from Manuel Márquez-Sterling and RR Aranda
Jews and Cubans share similar values, strengths, burdens, and lessons. Among the most important shared lessons is that those on the side of truth and light eventually prevail (even against overwhelming odds), but it is essential to keep faith with appreciation that it is our Maker that secures the victory. Diaspora has taught both the need to preserve history and tradition while in exile.
The Babylonian Captivity forced the leading citizens, nobility, craftsmen and scholars of ancient Israel to leave their homeland. These exiles in good measure managed to keep alive their traditions and history throughout seven decades of exile, and their heirs who retained those traditions and history eventually returned to rebuild the ruins in the wasteland that had once been their glorious nation.
Among the sufferings of Cubans in exile has been witnessing the falsification of Cuban history by the thugs who hijacked the country in 1959 and their useful idiots masquerading as journalists and scholars.
In addition to having their country stolen, Cuban exiles have had to endure an unending series of grotesquely false portrayals (by Castro’s media and academic confederates) misrepresenting the glorious old republic they proudly remember as a poverty and disease-ridden backwater whose illiterate citizens were oppressed and exploited by a brutal tyrant in concert with US businessmen and gangsters. These untruthful propagandist portrayals further present the brutal thugs who hijacked, looted and destroyed the nation—and slaughtered untold numbers—as noble, admirable, heroic figures who greatly improved Cuba and the lot of its citizens.
It seems hopeless to swim against this tidal wave of falsified history and utterly distorted “studies” and “documentaries” of the actions, impacts and results of the Castro revolution. But we do so armed with a force stronger than can be marshaled by the aggregate of Castro’s thugs and their battalions of useful idiots. That force is Truth.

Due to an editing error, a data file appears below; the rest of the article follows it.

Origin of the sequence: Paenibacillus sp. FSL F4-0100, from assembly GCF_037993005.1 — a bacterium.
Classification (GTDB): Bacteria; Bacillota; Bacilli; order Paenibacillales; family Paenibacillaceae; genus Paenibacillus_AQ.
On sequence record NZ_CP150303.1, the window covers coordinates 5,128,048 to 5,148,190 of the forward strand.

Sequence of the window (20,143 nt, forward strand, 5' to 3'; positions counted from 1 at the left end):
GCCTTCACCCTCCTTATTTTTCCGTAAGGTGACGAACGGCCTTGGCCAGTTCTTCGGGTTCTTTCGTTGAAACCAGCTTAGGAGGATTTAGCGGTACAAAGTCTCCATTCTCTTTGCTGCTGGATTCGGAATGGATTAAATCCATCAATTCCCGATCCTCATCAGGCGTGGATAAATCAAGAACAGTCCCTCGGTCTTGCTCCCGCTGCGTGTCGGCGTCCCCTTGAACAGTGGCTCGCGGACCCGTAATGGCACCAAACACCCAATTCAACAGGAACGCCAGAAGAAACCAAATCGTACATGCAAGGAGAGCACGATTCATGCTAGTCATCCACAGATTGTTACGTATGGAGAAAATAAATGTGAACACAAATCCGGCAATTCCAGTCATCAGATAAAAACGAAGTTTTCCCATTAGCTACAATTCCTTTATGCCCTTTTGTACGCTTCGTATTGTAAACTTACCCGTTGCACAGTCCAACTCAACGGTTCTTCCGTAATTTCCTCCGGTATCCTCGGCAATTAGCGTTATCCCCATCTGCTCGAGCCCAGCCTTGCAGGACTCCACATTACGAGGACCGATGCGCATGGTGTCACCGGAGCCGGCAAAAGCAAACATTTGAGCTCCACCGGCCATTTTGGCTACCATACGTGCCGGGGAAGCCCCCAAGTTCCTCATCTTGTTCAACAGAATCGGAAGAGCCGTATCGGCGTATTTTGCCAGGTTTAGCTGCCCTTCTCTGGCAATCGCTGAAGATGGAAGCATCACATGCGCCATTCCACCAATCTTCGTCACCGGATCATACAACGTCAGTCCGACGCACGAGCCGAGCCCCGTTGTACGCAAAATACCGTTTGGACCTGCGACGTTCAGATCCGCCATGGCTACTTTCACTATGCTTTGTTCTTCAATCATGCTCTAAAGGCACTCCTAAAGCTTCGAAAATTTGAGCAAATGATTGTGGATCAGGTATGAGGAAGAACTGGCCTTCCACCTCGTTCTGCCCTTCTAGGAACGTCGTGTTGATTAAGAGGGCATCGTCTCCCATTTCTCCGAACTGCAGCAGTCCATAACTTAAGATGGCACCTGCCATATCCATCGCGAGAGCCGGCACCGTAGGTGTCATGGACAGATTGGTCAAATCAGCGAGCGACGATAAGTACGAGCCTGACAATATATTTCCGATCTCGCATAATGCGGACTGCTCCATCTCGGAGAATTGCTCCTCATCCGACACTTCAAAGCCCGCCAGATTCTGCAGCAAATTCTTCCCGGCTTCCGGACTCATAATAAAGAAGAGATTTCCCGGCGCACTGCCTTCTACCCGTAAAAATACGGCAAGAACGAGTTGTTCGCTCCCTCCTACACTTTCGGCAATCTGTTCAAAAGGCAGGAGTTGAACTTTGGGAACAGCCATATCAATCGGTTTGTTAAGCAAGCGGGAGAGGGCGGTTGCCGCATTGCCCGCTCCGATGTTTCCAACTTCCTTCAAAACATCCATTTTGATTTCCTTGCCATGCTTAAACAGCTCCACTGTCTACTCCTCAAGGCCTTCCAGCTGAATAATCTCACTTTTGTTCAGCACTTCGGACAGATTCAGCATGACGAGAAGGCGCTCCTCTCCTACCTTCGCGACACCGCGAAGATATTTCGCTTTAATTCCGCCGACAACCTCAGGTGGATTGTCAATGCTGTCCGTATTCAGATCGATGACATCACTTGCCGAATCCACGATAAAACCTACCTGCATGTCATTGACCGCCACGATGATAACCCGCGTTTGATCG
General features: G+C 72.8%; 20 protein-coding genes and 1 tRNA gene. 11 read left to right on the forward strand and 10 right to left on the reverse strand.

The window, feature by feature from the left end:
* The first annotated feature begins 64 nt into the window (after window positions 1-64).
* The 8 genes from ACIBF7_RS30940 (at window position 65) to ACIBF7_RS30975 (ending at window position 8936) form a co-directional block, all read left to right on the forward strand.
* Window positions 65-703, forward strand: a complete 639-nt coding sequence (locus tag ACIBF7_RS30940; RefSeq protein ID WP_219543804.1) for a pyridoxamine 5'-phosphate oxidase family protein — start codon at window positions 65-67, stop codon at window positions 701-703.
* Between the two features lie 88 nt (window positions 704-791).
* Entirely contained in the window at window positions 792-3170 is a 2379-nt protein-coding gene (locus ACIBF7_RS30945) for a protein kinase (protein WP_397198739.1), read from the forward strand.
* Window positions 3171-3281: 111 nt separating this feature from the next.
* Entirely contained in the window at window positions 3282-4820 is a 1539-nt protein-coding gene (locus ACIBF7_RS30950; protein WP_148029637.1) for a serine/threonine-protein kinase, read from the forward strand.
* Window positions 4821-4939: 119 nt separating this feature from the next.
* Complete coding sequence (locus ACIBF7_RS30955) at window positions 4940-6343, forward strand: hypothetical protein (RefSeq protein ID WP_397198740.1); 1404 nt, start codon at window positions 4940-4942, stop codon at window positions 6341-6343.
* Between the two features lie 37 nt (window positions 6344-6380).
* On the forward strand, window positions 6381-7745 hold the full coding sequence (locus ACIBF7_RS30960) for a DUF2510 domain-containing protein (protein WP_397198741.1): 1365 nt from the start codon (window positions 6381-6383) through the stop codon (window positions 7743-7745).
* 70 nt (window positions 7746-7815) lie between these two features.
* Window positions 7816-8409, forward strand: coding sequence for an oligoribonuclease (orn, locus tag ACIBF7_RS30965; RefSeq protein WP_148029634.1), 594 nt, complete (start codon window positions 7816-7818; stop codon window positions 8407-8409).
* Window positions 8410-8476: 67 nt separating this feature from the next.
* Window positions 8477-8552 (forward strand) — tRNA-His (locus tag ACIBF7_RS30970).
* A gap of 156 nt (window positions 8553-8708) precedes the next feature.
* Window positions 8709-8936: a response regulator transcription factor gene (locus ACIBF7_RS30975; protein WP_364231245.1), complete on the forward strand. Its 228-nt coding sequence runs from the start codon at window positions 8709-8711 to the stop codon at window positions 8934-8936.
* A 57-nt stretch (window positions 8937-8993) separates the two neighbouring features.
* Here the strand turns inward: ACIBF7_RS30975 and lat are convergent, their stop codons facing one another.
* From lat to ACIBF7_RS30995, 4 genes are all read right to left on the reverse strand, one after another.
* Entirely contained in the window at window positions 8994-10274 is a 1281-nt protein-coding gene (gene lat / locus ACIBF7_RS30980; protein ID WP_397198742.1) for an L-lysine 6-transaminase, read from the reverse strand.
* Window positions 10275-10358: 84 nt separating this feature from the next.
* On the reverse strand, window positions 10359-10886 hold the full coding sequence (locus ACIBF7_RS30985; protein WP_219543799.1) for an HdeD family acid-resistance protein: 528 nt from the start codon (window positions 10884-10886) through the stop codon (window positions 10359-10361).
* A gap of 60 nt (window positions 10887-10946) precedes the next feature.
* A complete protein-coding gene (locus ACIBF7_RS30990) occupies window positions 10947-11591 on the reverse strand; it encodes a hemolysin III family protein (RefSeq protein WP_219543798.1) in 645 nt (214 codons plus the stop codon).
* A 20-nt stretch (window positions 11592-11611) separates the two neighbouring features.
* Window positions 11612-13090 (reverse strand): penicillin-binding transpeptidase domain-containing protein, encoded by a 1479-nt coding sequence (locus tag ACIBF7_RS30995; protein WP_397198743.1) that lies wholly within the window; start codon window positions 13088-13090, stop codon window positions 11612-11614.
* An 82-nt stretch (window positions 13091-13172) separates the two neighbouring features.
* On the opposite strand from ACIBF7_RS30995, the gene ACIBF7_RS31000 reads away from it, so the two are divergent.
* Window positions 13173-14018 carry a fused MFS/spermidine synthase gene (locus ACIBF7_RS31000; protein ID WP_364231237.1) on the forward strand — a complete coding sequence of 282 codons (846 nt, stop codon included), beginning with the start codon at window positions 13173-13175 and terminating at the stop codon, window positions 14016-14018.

As Christmas approaches on this the longest night of this year, a year that most of us see as a dark time, it seems especially appropriate to reflect on the words of Christ:
For there is nothing covered, that shall not be revealed; neither hid, that shall not be known. Therefore whatsoever ye have spoken in darkness shall be heard in the light; and that which ye have spoken in the ear in closets shall be proclaimed upon the housetops.
As we look back on this year and what we have to be grateful for, and look ahead to what we will do with a New Year, we offer for your consideration a story told by Robert Fulghum about a question he asked Alexander Papaderos (a noted Greek teacher, philosopher and politician) at the end of seminar in Crete, a soil where the scars of brutal Nazi invasion and occupation still reverberate.
The Meaning of Life
He turned. And made the ritual gesture: "Are there any questions?"
Quiet quilted the room. These two weeks had generated enough questions for a lifetime, but for now there was only silence. "No questions?" Papaderos swept the room with his eyes. So I asked.
"Dr. Papaderos, what is the Meaning of Life?"
The usual laughter followed and people stirred to go. Papaderos held up his hand and stilled the room and looked at me for a long time, asking with his eyes if I was serious and seeing from my eyes that I was.
"I will answer your question."
Taking his wallet out of his hip pocket, he fished into a leather billfold and brought out a very small round mirror, about the size of a quarter. And what he said went like this:
"When I was a small child, during the war, we were very poor and we lived in a remote village. One day, on the road, I found the broken pieces of a mirror. A German motorcycle had been wrecked in that place.
"I tried to find all the pieces and put them together, but it was not possible, so I kept only the largest piece. This one. And by scratching it on a stone I made it round. I began to play with it as a toy and became fascinated by the fact that I could reflect light into dark places where the sun would never shine--in deep holes and crevices and dark closets. It became a game for me to get light into the most inaccessible places I could find.
"I kept the little mirror, and as I went about my growing up, I would take it out in idle moments and continue the challenge of the game. As I became a man, I grew to understand that this was not just a child's game but a metaphor for what I might do with my life. I came to understand that I am not the light or the source of the light. But light --truth, understanding, knowledge--is there, and it will only shine in many dark places if I reflect it.
"I am a fragment of a mirror whose whole design and shape I do not know. Nevertheless, with what I have I can reflect light into the dark places of this world--into the black places in the hearts of men--and change some things in some people. Perhaps others may see and do likewise. This is what I am about. This is the meaning of my life."
And then he took his small mirror and, holding it carefully, caught the bright rays of daylight streaming through the window and reflected them onto my face and onto my hands folded on the desk.
extract from: It Was On Fire When I Lay Down On It by Robert Fulghum
(The author published an expanded version in his 2008 book What on Earth Have I Done?